It is a rare bird, I know - but so many of these kinds of tolerant believers are silently sitting by and letting the world assume our extinction - our voices so drowned out that I feel compelled to say something.

In fact I'll go so far as to say maybe I don't believe in God at all - maybe instead what I do is rather to simply suspend my natural state of disbelief long enough to allow for the possibility of God to unfold over time in front of me rather than looking for life and all it's circumstantial joy, pain, excitement and boredom to fit neatly inside any ancient, insufficient, broken, misused construct.

I leave you with this quote from Stephen Fry on and my response:

Stephen Fry, Tweeter, Eater, Cheater
162 votes by Shrey Banga, Mahendra Palsule, Adam Mordecai, (more)
"Atheists" are not organised or coherent. They are just individuals. If there was a word for not believing in fairies, flimpist, for example I would be one. But it doesn't make me anything or join me to any group. Flimpists have no agenda, do not insist on anything, they just reply, if pushed by wearisome, noisy believers in fairies, that to be honest they can’t be counted amongst them.
I don’t really care how many invisible friends a person has, one like modern monotheists, or many like the Ancient Greeks and millions of the world’s animists. So long as they leave us alone and don’t make preposterous claims that can’t be verified and yet result in suffering, bigotry and tribal enmity—or worse, legislation that restricts the lives of certain people.Suggest Edits
Via Adam Mordecai.
10+ Comments • Sent Thanks • Oct 30, 2011
Douglas Lee Miller
I love this. Mostly because I lament that my belief (or rather conscious suspension of disbelief) makes me anything or joins me to any group either - especially groups perpetuating the suffering, tribal enmity, etc...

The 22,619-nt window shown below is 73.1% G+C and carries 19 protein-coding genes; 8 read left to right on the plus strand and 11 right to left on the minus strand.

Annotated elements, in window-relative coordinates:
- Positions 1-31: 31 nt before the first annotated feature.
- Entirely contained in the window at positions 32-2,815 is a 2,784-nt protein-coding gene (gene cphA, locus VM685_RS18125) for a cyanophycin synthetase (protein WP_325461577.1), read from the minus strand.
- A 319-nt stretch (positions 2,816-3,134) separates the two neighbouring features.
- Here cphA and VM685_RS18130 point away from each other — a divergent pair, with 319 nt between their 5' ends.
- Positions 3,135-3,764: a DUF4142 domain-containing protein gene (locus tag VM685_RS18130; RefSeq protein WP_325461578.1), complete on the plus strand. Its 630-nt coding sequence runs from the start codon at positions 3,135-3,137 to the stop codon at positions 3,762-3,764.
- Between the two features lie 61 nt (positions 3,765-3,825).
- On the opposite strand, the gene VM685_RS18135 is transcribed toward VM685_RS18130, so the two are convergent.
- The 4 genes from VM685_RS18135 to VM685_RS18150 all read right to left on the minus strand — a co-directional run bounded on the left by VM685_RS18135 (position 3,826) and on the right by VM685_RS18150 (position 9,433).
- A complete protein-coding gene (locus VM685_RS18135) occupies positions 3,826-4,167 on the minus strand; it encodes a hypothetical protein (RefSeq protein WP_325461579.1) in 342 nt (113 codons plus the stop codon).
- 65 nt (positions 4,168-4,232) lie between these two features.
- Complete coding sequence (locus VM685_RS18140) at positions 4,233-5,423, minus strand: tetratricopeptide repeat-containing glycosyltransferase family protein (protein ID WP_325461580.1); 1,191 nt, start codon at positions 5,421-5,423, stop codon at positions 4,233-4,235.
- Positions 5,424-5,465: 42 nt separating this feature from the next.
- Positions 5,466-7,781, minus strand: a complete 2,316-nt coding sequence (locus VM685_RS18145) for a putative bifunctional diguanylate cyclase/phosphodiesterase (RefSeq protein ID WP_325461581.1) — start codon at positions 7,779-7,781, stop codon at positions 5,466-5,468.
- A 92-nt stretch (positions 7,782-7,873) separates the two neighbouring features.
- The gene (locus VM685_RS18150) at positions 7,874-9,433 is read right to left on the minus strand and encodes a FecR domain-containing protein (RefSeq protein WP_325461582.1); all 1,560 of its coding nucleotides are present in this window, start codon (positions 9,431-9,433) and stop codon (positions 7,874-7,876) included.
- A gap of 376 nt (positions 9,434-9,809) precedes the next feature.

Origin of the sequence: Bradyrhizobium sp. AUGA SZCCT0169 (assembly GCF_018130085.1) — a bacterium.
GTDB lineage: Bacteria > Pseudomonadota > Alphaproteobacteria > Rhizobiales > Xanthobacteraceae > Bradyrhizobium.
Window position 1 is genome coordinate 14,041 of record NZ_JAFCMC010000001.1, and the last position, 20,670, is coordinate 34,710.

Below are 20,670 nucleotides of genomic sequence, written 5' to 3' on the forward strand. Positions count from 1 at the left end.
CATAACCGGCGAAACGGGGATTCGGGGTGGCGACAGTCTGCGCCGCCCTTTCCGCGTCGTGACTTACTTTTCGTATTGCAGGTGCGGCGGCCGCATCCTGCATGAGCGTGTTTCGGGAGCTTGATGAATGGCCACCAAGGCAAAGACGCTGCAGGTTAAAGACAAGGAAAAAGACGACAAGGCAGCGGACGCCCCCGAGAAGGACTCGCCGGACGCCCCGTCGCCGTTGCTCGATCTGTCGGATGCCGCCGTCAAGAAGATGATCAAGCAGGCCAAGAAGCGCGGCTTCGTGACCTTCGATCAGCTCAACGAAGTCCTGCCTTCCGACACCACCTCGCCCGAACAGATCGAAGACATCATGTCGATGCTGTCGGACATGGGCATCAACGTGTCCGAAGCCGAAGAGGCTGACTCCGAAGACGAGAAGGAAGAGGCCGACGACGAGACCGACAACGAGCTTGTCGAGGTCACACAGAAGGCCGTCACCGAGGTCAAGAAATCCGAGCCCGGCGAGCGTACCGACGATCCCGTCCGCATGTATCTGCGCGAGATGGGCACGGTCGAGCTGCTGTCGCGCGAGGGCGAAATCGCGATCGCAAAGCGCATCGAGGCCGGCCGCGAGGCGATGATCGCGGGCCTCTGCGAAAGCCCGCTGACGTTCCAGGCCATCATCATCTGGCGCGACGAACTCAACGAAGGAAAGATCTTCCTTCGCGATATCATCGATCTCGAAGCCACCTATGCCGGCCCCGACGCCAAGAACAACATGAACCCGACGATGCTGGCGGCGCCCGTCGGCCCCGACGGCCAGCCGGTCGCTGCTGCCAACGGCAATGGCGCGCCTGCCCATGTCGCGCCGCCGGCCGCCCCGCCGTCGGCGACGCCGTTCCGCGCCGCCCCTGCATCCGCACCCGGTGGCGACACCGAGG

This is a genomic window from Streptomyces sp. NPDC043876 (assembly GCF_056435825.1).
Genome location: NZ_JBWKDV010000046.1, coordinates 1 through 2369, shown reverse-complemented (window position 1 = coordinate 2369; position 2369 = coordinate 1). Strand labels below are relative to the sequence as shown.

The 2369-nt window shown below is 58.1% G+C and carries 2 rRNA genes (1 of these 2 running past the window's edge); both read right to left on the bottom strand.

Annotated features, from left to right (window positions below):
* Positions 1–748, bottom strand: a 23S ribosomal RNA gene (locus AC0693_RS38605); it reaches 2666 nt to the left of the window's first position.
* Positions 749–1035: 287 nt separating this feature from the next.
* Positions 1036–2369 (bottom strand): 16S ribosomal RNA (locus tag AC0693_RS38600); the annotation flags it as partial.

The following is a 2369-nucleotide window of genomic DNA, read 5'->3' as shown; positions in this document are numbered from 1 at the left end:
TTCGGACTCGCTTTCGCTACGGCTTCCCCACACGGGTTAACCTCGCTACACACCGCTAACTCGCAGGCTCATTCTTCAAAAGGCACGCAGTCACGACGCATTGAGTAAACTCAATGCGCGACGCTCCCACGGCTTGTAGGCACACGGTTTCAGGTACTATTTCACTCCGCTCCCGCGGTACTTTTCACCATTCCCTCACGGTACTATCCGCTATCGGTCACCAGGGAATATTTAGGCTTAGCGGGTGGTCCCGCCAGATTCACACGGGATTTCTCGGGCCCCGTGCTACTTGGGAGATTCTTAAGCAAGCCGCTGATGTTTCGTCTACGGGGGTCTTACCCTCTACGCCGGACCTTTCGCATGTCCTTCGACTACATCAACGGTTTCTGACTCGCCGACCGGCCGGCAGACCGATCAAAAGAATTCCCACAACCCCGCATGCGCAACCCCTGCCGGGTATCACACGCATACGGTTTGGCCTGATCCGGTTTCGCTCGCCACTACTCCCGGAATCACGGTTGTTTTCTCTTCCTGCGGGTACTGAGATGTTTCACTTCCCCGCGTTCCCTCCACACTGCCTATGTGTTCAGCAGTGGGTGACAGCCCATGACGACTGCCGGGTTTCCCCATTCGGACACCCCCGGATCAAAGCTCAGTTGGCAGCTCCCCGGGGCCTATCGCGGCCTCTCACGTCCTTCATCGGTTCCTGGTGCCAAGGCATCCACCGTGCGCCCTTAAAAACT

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  • I wouldn't call theism an 'antiquated belief". For me, Pascal's Wager still seems to be a good bet.

  • In reply to Aquinas wired:

    Here's how this "antiquated" Christian looks at it. Inasmuch as God seems to believe in me, why shouldn't I believe in Him? Or Her? Or whatever this creative first force has chosen?

  • In reply to Aquinas wired:

    The flaws in Pascal's Wager are obvious.

    First it assumes that there are only two possibilities: your god, or no god. This is obviously untrue. There are many different god beliefs, many of which are mutually exclusive. Since you cannot be certain which god to claim to believe in you can't guarantee any kind of eternal life.

    Second, it assumes that there is no option where atheism is the preferred choice. But this is obviously untrue. Perhaps there is a god, a jealous god, who gets angrier about belief in false gods than he does about no belief at all. People who belief in a false god would then be worse off than those who don't believe at all.